HAGAR's mirrors

The Light of Things Hoped For…

I joined the Amateur Astronomers Association in New Delhi in July 1999 in my second year at the College of Art in New Delhi. At the time I thought it might be the closest thing to a science fiction convention in the city. What I discovered was a diverse, dynamic group of mathematicians, physics and astrophysics students, photographers, entrepreneurs, academics and dreamers, each uniquely individual, who came together every Sunday afternoon at 2:00pm on the roof of the Nehru Planetarium over chai. Conversations ranged from the latest telescope or new electronic observing aid to the latest science fiction film (or lack thereof). Others eagerly talked about the romance of the heavens. Still others seem obsessed with the implication of observations of the latest nova on theories of stellar evolution. What unites them is a common love for the phenomena, a deep respect for nature, and a desire to share the joy of observing and chasing, both with other amateurs and with the general public.

I have since been an active member, polishing mirrors for telescopes, going to Hakdarpur, in the middle of a very cold, very wet field to see the Leonid Meteor shower in 2000, and learning a lot more about navigating Delhi’s night sky both in the Planetarium dome and on field observations during our monthly ‘Star Parties’. Huddled around telescopes, we would gather in fields, rooftops and parking lots to enjoy celestial light shows in the night sky.

Beginning in July 2009 through to August 2010, I have traveled back and forth across the country with amateur astronomers as part of the process, each trip focused on a stellar event or site. From Patna in July 2009 for the longest total solar eclipse, Varkala in January 2010 for the Annual Eclipse, the Leonids Meteor shower to Mecca’s of astronomy such as the Indian Astronomical Observatory at Hanle, Ladakh July 2010 and the Giant Meter Wave Radio Telescope array just outside Pune, August 2010.

All these trips were extraordinary, these sites, hidden away from most civilization, far from any towns and villages are almost symbolic of the individuals that populate them. The astronomers too escape the city as often as possible to find the stars, unspoiled and comparatively untouched. I realized while in Leh and Pune that I do a very similar thing right here in Delhi. I drift through or rather across the city, never really touching down completely. Astronomy offers that form of escape, offers these sites of pilgrimage; (I can call an eclipse chaser’s journey nothing else) far from people and place.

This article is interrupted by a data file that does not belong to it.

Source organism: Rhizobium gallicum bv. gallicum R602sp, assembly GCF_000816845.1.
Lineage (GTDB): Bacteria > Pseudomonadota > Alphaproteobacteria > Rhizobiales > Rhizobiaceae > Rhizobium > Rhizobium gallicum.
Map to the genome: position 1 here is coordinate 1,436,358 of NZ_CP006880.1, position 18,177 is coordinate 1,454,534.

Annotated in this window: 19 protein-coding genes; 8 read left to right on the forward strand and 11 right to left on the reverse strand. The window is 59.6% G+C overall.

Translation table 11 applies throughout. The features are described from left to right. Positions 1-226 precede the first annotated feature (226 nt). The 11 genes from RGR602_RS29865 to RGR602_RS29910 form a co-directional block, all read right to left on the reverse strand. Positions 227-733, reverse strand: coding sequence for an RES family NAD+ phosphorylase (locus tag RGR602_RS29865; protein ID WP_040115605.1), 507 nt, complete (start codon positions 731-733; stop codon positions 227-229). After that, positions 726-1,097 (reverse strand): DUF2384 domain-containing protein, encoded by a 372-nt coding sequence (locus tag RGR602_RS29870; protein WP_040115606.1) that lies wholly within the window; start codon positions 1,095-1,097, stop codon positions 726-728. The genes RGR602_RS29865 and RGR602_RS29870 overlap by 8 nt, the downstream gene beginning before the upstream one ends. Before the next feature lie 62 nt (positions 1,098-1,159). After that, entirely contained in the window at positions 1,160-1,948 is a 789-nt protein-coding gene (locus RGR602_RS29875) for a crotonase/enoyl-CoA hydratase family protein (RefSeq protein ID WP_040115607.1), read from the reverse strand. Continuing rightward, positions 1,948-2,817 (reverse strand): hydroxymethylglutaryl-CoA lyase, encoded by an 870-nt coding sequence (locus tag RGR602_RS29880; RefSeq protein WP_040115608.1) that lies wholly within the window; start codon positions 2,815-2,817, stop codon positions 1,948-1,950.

The largest part of the project thus, is the interviews and audio recordings made with 20 amateur astronomers in Delhi. The questions varied but some are consistent. Each conversation was fluid and took its own course, depending on the individual and the interaction through the conversation. Why they began. Why they continue. What they imagine astronomy’s role and vision to be. Transforming moments that consolidated their passion.

We talked about the history of ‘observation’ and how it evolved from cult like beginnings to become a recognized form of science. How Astronomy is unique by virtue of being the oldest of the observational sciences and because of all the scientific fields, there will always be a need for the amateur simply because there aren’t enough people looking at the stars. What it requires of the imagination and the psyche to deal with a deep time science, spanning thousands of years. Astronomy as a form of archaeology. The position of the ‘amateur’. The schizophrenic juxtaposition of the virtual versus the real and the anxieties and false expectations that produces.

Diary of an Astro-nomad – I

Diary of an Astro-nomad – II

Diary of an Astro-nomad – III